Hong Kong leader Carrie Lam 'never tendered resignation to Beijing'

Среда, 04 Сен, 2019

CHANG: So I understand that you spent most of today on a university campus. They know this will ripple on. So we are going for a modest, but solemn type of celebrations on the 1st of October, which means that they and ourselves have no expectations that we could clear up this thing before the 1st of October.

'I do have a solution, that is a political one'.

She explained at the time that her "political room for maneuvering is very, very, very limited" under a system that requires her to answer to both local residents and Chinese leaders in Beijing. "I have not even contemplated to discuss a resignation. the choice of not resigning was my own choice", Lam said when asked why Beijing refused to let her quit.

"If I had a choice, the first thing (I would do) is to quit (after) having made a deep apology", she said in English-language remarks. Claudia Mo is convenor of the pan-democrats, which represents layers of the Hong Kong corporate elite that are concerned that Beijing's intrusion will impact on their economic interests but are hostile to any movement of the working class. Sixtus Baggio, who was a leader in the 2014 protest movement demanding universal suffrage, is an advocate of Hong Kong separatism.

"The widening gap between H and A shares is a result of worsened investment sentiment in Hong Kong", said Daniel So, strategist at CMB International, adding that mainland stocks were being driven higher by expectations that Beijing could announce further support for domestic consumption.

The 62-year-old's feedback in personal seem considerably softer than what she has stated in public in regards to the protests.

Hong Kong lawmaker Eddie Chu urged Taiwan authorities to come up with "humanitarian mechanisms" to take in demonstrators from the city, after hundreds of arrests since the protests began.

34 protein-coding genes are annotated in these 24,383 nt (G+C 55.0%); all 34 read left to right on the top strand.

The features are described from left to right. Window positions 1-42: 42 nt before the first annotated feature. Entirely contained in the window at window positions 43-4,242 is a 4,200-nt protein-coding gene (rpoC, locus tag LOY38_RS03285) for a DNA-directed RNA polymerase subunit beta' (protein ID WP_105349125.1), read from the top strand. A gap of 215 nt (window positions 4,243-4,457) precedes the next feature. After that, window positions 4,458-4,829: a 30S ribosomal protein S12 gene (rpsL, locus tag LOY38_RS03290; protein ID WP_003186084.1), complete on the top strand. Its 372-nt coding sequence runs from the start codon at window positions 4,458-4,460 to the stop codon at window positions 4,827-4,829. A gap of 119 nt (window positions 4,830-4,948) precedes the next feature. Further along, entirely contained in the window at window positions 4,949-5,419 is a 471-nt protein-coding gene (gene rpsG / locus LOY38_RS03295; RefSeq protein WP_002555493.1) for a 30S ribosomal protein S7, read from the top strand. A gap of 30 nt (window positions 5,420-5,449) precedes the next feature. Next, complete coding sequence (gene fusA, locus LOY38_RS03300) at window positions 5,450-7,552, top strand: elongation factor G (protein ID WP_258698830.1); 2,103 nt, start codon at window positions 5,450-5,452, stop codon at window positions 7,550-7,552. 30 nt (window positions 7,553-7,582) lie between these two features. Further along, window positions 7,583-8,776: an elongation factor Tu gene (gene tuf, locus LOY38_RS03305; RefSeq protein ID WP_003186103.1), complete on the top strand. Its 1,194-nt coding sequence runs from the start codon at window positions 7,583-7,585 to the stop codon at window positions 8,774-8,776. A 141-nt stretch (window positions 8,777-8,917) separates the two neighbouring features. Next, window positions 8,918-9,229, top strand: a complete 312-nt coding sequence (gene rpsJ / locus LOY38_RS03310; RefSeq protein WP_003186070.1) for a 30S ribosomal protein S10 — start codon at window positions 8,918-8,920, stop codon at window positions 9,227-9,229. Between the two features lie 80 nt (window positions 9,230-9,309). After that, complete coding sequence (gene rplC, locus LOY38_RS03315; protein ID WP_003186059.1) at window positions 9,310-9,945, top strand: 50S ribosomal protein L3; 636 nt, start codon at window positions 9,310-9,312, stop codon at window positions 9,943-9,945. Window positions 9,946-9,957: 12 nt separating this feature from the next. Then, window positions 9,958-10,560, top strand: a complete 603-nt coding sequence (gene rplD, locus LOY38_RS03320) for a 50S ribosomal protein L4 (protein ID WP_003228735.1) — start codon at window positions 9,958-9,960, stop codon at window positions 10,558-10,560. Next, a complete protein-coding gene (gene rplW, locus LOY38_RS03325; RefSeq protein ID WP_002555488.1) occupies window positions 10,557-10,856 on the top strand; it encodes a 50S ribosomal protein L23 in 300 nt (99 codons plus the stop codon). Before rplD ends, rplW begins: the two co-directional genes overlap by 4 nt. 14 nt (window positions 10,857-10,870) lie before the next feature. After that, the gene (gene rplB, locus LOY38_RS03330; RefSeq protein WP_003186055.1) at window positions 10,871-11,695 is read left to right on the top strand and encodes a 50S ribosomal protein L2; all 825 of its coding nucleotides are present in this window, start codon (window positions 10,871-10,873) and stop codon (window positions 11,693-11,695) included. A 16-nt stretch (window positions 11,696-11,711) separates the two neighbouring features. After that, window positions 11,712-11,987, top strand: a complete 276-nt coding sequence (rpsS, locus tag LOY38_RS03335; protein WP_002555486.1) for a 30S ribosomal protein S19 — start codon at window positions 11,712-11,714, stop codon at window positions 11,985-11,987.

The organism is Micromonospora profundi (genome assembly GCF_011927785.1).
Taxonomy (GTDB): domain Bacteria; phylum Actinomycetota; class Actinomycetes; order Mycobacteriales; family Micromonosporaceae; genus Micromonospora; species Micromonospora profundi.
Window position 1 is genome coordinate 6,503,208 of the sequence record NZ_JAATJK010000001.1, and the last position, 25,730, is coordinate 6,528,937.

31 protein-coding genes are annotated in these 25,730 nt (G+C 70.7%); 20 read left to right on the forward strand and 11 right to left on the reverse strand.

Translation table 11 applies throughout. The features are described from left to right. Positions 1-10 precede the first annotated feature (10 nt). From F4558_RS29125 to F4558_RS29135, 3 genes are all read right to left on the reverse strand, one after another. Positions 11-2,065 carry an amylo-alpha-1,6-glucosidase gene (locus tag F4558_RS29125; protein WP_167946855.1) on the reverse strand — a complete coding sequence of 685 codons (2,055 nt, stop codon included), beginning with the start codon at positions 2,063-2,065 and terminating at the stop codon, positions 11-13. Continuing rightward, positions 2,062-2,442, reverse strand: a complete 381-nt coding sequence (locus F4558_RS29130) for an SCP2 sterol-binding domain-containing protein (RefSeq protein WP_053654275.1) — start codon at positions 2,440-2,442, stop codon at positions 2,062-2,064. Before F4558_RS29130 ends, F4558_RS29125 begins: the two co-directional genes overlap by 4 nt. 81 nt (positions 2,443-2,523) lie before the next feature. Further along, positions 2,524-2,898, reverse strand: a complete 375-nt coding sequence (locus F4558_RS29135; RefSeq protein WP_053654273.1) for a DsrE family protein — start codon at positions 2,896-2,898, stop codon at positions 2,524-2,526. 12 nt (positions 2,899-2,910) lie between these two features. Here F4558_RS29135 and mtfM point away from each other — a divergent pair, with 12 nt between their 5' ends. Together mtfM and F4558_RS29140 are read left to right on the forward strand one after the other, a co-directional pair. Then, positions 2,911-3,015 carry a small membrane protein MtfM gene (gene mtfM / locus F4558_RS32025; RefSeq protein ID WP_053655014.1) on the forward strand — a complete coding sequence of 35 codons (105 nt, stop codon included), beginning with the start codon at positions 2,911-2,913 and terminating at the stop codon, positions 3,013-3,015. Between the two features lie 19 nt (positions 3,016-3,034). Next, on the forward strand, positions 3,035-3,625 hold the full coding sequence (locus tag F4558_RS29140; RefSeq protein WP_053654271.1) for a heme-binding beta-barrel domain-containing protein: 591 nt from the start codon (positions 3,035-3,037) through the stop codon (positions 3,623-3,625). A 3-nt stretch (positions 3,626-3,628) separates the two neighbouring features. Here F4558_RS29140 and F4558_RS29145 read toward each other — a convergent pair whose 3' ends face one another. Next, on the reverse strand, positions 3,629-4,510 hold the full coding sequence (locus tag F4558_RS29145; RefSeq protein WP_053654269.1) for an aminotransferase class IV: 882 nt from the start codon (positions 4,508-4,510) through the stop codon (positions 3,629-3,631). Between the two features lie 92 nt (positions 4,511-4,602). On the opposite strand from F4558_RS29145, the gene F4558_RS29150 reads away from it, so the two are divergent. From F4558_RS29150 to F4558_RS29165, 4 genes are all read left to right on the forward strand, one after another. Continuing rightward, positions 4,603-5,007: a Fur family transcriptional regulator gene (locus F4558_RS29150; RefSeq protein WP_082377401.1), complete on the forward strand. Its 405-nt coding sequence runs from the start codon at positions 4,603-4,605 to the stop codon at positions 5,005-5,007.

China's foreign ministry spokesman, Geng Shuang, spoke out yesterday calling the demonstrations in Hong Kong 'past the scope of freedom of assembly'.

She did, however, express hope in the city's ultimate "resurrection".

The transcript of a talk given last week by Hong Kong Chief Executive Carrie Lam to a group of businesspeople in the city was earlier released. One also notes that the children of many Chinese political or economic elites are sent to study overseas in the United States or other countries; yet the political contradictions of this run so deep that no less than Chinese president Xi Jinping's daughter, Xi Mingze, studied at Harvard University.

The demonstrations have almost ground everyday life in the Asian financial hub to a halt, with protesters disrupting activities at the city's subway system and airport.

As the increasingly violent protests carry on, Beijing has stepped up its propaganda attacks on protesters and made vague threats of potential military action.

Planes were taking off and landing with delays, but some passengers were forced to walk the last bit of their journey to the airport by foot, dragging their luggage behind them. Some then targeted the MTR subway station in nearby Tung Chung, ripping out turnstiles and smashing CCTV cameras, glass panels and lamps with metal poles.

Hong Kong' flagship carrier Cathay Pacific has warned staff they risk being sacked if they joined Monday's strike after the last walkout was supported by the airline's flight attendant union. That strike paralysed much of the city's transport system including the rail system and the airport where more than 150 flights were cancelled.

Late at night Saturday, video from Hong Kong broadcaster TVB showed police on the platform of Prince Edward subway station swinging batons at passengers who backed into one end of a train vehicle behind umbrellas.